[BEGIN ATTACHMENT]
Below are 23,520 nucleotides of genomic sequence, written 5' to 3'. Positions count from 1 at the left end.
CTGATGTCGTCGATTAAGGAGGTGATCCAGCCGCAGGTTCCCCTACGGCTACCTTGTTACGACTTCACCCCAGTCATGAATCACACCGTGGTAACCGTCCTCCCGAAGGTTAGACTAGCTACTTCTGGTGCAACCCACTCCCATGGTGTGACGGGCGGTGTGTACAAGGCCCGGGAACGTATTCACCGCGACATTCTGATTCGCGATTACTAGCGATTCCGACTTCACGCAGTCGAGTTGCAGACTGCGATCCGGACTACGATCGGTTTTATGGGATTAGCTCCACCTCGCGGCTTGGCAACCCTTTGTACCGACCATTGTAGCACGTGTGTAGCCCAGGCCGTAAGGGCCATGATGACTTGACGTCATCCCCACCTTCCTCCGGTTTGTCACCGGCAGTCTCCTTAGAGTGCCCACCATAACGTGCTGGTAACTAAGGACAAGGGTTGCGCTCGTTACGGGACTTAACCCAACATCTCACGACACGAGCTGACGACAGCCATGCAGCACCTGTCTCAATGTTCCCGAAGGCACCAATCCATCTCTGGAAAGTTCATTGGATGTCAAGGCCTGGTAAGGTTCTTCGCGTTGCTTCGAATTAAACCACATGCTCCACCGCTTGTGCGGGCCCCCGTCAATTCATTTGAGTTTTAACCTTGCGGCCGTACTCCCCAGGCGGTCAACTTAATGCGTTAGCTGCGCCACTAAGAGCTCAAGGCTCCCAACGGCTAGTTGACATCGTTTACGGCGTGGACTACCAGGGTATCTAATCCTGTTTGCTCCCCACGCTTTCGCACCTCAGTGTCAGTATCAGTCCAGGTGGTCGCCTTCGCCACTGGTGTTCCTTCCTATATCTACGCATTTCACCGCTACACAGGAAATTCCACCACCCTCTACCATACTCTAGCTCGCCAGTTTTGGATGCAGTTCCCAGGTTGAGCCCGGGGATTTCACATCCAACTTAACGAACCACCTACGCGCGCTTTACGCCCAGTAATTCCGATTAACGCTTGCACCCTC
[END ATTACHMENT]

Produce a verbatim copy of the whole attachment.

Below are 23,520 nucleotides of genomic sequence, written 5' to 3'. Positions count from 1 at the left end.
CTGATGTCGTCGATTAAGGAGGTGATCCAGCCGCAGGTTCCCCTACGGCTACCTTGTTACGACTTCACCCCAGTCATGAATCACACCGTGGTAACCGTCCTCCCGAAGGTTAGACTAGCTACTTCTGGTGCAACCCACTCCCATGGTGTGACGGGCGGTGTGTACAAGGCCCGGGAACGTATTCACCGCGACATTCTGATTCGCGATTACTAGCGATTCCGACTTCACGCAGTCGAGTTGCAGACTGCGATCCGGACTACGATCGGTTTTATGGGATTAGCTCCACCTCGCGGCTTGGCAACCCTTTGTACCGACCATTGTAGCACGTGTGTAGCCCAGGCCGTAAGGGCCATGATGACTTGACGTCATCCCCACCTTCCTCCGGTTTGTCACCGGCAGTCTCCTTAGAGTGCCCACCATAACGTGCTGGTAACTAAGGACAAGGGTTGCGCTCGTTACGGGACTTAACCCAACATCTCACGACACGAGCTGACGACAGCCATGCAGCACCTGTCTCAATGTTCCCGAAGGCACCAATCCATCTCTGGAAAGTTCATTGGATGTCAAGGCCTGGTAAGGTTCTTCGCGTTGCTTCGAATTAAACCACATGCTCCACCGCTTGTGCGGGCCCCCGTCAATTCATTTGAGTTTTAACCTTGCGGCCGTACTCCCCAGGCGGTCAACTTAATGCGTTAGCTGCGCCACTAAGAGCTCAAGGCTCCCAACGGCTAGTTGACATCGTTTACGGCGTGGACTACCAGGGTATCTAATCCTGTTTGCTCCCCACGCTTTCGCACCTCAGTGTCAGTATCAGTCCAGGTGGTCGCCTTCGCCACTGGTGTTCCTTCCTATATCTACGCATTTCACCGCTACACAGGAAATTCCACCACCCTCTACCATACTCTAGCTCGCCAGTTTTGGATGCAGTTCCCAGGTTGAGCCCGGGGATTTCACATCCAACTTAACGAACCACCTACGCGCGCTTTACGCCCAGTAATTCCGATTAACGCTTGCACCCTC